ISLAMABAD - The Islamabad High Court (UHC) on Wednesday (today) will resume hearing on a petition of former finance minister Ishaq Dar, who has challenged the accountability court verdict declaring him a proclaimed offender.

IHC division bench comprising Justice Athar Minallah and Justice Miangul Hassan Aurangzeb will conduct the hearing. The division has already barred the accountability court from declaring the former finance minister a proclaimed offender in a reference involving assets beyond known sources of income.

Previously, Qazi Misbah, the counsel for Dar, argued before the court that his client was suffering from a cardiac problem and he was currently in London for treatment purpose. He said the accountability court continued its proceedings against Dar despite submission of a medical certificate to the court.

The counsel contended that the accountability court was conducting the trial of his client in his absence and recording statements of prosecution witnesses. He said his client was not avoiding the court trial but he wanted the trial through his representative due to his ailment.

In counter-arguments, National Accountability Bureau (NAB) prosecutor Imran Shafique maintained that the accused had no such sickness that could prevent him from returning home.

He said that prosecution witnesses were being testified under the criminal procedure. Justice Aurangzeb asked how could a person be declared a proclaimed offender without being given 30-day time for appearance.

Justice Athar asked from the NAB prosecutor whether the department had verified Dar’s medical report in accordance with the orders of the accountability court. The NAB prosecutor replied that the report was sent through the Foreign Office for verification but no reply had been received so far. Justice Athar observed that a medical board should have been formed to examine the medical reports of Dar to ascertain the nature of the sickness.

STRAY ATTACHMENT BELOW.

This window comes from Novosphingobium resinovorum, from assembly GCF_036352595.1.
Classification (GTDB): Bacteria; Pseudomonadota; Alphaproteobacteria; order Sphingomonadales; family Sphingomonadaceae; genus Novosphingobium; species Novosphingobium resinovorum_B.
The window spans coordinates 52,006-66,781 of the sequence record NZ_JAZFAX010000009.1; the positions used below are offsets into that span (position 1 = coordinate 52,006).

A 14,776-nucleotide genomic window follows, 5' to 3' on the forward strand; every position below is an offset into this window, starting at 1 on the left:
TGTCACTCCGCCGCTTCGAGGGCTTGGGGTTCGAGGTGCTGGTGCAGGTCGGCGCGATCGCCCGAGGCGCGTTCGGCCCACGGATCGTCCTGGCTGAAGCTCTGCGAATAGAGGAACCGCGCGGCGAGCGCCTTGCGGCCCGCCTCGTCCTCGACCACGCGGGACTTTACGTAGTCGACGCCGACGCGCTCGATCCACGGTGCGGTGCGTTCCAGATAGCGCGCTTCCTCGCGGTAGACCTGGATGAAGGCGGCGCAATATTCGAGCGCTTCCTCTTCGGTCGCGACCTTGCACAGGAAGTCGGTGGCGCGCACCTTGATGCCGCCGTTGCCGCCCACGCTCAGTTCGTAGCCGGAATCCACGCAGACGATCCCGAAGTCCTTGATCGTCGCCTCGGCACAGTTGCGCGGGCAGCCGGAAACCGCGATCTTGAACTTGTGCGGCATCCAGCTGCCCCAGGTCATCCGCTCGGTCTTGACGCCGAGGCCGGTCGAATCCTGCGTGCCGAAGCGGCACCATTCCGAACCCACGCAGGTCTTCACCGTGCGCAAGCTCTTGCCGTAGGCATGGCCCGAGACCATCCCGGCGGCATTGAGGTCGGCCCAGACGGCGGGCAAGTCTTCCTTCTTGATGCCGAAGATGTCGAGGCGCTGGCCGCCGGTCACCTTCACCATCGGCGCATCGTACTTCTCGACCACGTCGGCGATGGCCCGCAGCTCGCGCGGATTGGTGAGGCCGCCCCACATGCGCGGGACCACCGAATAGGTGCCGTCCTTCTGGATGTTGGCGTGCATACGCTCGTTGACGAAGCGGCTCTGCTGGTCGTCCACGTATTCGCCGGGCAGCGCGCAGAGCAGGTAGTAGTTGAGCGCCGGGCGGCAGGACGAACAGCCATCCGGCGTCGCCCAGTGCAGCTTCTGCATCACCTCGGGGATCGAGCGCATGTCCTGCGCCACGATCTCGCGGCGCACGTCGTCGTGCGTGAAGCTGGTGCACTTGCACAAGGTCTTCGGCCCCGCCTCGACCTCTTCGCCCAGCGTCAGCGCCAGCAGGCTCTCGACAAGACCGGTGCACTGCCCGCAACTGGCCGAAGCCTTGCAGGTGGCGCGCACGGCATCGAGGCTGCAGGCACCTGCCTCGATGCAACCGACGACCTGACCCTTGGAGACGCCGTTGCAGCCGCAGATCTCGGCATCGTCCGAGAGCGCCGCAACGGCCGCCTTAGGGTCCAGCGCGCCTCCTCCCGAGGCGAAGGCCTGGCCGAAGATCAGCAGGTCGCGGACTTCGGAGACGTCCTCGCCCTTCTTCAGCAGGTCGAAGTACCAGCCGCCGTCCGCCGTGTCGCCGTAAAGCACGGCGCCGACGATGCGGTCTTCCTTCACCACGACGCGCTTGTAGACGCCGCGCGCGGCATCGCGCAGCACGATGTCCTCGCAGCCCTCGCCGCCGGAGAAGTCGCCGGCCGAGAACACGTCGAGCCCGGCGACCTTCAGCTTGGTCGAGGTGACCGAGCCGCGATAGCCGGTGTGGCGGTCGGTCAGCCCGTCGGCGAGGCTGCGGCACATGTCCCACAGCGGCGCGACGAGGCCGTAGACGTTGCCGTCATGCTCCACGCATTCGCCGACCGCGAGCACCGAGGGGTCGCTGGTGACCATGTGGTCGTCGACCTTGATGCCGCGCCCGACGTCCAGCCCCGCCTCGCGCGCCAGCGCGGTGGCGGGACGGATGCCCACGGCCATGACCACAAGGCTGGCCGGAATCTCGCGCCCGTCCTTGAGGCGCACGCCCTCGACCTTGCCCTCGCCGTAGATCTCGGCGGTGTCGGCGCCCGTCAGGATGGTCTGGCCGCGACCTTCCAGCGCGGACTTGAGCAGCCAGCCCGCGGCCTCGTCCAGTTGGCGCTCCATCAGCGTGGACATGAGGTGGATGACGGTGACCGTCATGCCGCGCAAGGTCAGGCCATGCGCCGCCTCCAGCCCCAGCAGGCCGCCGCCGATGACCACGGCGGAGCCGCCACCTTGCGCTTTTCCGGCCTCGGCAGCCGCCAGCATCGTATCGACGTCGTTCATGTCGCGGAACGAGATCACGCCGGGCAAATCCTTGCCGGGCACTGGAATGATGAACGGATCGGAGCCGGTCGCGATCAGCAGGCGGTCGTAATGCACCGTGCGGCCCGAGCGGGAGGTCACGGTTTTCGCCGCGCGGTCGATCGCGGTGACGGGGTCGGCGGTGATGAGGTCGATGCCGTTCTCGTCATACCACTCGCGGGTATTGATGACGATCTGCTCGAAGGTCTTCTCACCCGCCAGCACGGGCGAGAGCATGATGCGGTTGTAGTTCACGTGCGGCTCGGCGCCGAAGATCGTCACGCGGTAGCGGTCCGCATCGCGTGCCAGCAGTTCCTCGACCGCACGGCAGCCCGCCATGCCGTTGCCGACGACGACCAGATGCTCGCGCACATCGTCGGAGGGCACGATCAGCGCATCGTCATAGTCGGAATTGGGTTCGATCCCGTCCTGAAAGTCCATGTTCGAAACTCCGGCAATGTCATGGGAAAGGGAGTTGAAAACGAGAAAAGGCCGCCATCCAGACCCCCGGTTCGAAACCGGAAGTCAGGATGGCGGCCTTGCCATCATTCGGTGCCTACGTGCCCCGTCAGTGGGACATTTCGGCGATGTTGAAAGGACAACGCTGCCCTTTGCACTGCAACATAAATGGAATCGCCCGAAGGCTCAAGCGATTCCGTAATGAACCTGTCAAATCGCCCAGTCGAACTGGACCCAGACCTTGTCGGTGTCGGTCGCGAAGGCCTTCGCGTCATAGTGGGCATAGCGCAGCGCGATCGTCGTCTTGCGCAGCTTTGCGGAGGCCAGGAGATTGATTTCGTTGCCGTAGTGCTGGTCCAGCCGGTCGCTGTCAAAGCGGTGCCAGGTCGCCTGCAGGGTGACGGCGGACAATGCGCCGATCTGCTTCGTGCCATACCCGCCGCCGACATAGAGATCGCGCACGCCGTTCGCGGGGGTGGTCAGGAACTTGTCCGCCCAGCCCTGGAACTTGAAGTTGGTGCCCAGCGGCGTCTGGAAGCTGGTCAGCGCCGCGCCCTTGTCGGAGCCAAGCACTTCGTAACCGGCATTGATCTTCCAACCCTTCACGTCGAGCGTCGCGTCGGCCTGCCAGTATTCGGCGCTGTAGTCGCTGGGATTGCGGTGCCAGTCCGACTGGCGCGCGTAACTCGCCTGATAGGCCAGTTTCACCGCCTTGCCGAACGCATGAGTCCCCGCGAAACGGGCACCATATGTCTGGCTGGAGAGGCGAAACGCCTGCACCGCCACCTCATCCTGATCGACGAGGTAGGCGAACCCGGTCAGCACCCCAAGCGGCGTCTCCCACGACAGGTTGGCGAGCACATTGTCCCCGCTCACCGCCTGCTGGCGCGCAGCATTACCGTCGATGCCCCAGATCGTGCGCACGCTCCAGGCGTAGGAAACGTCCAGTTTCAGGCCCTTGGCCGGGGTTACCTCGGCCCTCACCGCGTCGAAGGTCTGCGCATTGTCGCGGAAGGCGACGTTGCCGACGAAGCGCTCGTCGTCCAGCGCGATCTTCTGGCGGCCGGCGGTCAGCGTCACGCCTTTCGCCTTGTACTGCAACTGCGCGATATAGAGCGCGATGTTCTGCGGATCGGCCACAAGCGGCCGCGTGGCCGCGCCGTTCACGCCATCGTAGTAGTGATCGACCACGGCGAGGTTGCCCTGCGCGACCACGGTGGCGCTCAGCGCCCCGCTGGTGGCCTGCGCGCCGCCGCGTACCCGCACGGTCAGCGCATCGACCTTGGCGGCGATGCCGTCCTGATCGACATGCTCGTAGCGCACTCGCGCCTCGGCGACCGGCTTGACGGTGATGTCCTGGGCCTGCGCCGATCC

After hearing arguments from both sides, the IHC bench stayed the trial court’s proceedings to declare Dar a proclaimed offender till January 17.

Dar through his counsel contended that while a petition regarding the issuance of non-bailable arrest warrants for him was pending adjudication, the accountability court had recently declared him a proclaimed offender due to his absence from court proceedings.

The accountability court had issued non-bailable arrest warrants for Dar on November 14, 2017. On November 21, it declared him an absconder and warned his guarantor Ahmed Ali Qudusi that his surety bonds worth Rs5 million would be confiscated if Dar did not join the trial proceedings.

In a subsequent hearing on December 14, the court had declared Dar a proclaimed offender and also sought details of movable properties of his guarantor.

Dar has contended in the petition that the accountability court was proceeding against him without completing the mandatory requirements. He pointed out that the trial court should start the process of confiscation of properties at least 30 days after the publication of the proclamation, however, in Dar’s case, this process was started a few days after the issuance of the proclamation since Accountability Court Judge Mohammad Bashir ‘relaxed’ the rules by invoking Section 17(c) of the National Accountability Ordinance (NAO). The petitioner pointed out that the Supreme Court in the Khan Asfandyar Wali case had discussed the jurisdiction of Section 17(c) according to which a trial court could only invoke the section in appropriate cases and for justifiable reasons.

It said that since the trial court judge was informed that his order invoking Section 17(c) had been assailed before the IHC, propriety demanded that he (the judge) should have waited for the outcome of the said petition. Dar further contended that he was not medically fit to travel back to Pakistan as his doctors had advised him against taking such a long journey. He stated that the accountability court had already asked NAB to verify his medical reports and the bureau’s response was still awaited. He added that the trial court should have waited for the verification before taking such a stern action.